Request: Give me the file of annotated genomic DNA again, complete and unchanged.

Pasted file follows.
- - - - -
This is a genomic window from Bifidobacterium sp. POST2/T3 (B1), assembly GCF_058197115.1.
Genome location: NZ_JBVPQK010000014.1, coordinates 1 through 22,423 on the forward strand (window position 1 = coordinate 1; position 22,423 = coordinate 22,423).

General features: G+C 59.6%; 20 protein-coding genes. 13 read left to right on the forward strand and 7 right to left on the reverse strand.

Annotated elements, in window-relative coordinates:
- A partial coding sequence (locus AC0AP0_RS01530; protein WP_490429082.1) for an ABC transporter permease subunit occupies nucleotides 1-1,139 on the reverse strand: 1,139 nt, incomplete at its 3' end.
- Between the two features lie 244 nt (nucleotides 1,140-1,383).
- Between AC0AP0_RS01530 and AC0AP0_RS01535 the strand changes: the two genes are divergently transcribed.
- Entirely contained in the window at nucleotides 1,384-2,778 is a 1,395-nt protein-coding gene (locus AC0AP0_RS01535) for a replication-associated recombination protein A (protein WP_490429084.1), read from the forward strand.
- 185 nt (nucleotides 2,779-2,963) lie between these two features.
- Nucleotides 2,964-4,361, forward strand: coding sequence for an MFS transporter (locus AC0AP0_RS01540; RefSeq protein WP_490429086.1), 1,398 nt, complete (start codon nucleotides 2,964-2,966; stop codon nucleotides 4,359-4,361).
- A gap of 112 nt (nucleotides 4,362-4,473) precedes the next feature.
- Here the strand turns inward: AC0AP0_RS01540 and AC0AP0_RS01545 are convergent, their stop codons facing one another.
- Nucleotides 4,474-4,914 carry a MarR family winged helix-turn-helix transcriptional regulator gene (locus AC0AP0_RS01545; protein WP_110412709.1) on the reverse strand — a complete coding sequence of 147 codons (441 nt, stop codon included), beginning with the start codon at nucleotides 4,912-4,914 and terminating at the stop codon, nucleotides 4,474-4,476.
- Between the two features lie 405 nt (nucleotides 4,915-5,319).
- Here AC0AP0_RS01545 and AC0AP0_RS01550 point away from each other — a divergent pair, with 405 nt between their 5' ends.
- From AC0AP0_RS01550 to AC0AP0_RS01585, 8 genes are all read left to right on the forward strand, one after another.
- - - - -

This is a genomic window from Bifidobacterium sp. POST2/T3 (B1), assembly GCF_058197115.1.
Genome location: NZ_JBVPQK010000014.1, coordinates 1 through 22,423 on the forward strand (window position 1 = coordinate 1; position 22,423 = coordinate 22,423).

General features: G+C 59.6%; 20 protein-coding genes. 13 read left to right on the forward strand and 7 right to left on the reverse strand.

Annotated elements, in window-relative coordinates:
- A partial coding sequence (locus AC0AP0_RS01530; protein WP_490429082.1) for an ABC transporter permease subunit occupies nucleotides 1-1,139 on the reverse strand: 1,139 nt, incomplete at its 3' end.
- Between the two features lie 244 nt (nucleotides 1,140-1,383).
- Between AC0AP0_RS01530 and AC0AP0_RS01535 the strand changes: the two genes are divergently transcribed.
- Entirely contained in the window at nucleotides 1,384-2,778 is a 1,395-nt protein-coding gene (locus AC0AP0_RS01535) for a replication-associated recombination protein A (protein WP_490429084.1), read from the forward strand.
- 185 nt (nucleotides 2,779-2,963) lie between these two features.
- Nucleotides 2,964-4,361, forward strand: coding sequence for an MFS transporter (locus AC0AP0_RS01540; RefSeq protein WP_490429086.1), 1,398 nt, complete (start codon nucleotides 2,964-2,966; stop codon nucleotides 4,359-4,361).
- A gap of 112 nt (nucleotides 4,362-4,473) precedes the next feature.
- Here the strand turns inward: AC0AP0_RS01540 and AC0AP0_RS01545 are convergent, their stop codons facing one another.
- Nucleotides 4,474-4,914 carry a MarR family winged helix-turn-helix transcriptional regulator gene (locus AC0AP0_RS01545; protein WP_110412709.1) on the reverse strand — a complete coding sequence of 147 codons (441 nt, stop codon included), beginning with the start codon at nucleotides 4,912-4,914 and terminating at the stop codon, nucleotides 4,474-4,476.
- Between the two features lie 405 nt (nucleotides 4,915-5,319).
- Here AC0AP0_RS01545 and AC0AP0_RS01550 point away from each other — a divergent pair, with 405 nt between their 5' ends.
- From AC0AP0_RS01550 to AC0AP0_RS01585, 8 genes are all read left to right on the forward strand, one after another.